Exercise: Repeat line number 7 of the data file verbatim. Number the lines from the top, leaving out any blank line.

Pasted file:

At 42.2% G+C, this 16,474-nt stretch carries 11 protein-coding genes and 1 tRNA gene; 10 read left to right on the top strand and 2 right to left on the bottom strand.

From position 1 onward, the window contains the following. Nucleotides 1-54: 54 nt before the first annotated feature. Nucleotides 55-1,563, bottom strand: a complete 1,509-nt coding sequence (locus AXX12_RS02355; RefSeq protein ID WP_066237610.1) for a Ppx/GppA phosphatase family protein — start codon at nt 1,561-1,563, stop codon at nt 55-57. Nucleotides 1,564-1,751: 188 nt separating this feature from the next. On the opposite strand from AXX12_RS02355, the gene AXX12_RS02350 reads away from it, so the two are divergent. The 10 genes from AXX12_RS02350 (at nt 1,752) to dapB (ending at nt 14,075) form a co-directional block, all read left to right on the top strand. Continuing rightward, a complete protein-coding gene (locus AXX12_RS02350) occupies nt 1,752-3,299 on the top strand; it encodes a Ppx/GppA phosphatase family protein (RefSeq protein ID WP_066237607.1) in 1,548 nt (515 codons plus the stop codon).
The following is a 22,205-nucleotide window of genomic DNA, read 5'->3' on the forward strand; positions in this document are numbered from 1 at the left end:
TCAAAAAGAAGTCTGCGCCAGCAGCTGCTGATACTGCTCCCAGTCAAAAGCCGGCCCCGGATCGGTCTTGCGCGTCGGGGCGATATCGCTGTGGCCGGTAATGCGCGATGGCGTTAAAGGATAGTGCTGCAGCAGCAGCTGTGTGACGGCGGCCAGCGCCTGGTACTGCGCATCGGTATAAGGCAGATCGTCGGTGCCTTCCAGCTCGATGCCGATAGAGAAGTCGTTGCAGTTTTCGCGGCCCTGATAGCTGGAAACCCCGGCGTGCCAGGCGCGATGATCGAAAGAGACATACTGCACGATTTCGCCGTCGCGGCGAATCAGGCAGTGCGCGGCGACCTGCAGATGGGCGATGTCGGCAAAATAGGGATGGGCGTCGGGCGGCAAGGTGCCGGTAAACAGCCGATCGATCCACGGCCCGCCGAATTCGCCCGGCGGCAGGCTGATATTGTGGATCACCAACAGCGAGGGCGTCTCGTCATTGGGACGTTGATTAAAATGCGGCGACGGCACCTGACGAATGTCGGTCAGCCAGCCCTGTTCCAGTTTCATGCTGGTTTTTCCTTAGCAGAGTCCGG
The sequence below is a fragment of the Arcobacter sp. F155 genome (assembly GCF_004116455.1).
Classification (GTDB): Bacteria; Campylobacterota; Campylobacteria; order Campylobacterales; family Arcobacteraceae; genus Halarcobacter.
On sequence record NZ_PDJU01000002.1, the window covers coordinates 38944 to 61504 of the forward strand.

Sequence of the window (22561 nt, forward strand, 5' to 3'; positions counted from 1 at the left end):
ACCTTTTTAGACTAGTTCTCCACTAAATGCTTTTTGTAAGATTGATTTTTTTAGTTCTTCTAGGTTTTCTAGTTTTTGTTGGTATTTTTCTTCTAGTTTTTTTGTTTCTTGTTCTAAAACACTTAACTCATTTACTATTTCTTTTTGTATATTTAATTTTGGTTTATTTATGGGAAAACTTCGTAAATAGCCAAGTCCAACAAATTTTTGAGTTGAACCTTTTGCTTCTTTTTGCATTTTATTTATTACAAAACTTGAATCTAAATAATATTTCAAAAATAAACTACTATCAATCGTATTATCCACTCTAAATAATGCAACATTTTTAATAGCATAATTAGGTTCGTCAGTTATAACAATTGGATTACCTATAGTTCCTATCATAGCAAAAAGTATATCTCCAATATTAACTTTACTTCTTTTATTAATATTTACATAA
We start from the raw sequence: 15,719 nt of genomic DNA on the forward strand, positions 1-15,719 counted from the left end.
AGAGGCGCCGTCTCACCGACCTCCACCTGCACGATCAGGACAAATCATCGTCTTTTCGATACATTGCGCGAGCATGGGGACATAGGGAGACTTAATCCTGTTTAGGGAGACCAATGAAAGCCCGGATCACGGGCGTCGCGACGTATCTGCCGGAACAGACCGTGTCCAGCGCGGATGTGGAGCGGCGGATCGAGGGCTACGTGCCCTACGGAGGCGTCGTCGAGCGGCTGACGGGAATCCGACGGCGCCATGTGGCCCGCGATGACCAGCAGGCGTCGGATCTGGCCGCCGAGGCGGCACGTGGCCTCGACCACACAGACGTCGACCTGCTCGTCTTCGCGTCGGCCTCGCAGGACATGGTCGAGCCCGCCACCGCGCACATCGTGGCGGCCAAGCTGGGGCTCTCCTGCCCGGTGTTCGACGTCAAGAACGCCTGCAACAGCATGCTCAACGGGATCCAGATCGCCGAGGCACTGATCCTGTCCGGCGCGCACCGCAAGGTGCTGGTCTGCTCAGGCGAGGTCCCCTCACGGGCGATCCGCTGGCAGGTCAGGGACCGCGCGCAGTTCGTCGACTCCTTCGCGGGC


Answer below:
On sequence record NZ_PDJU01000002.1, the window covers coordinates 38944 to 61504 of the forward strand.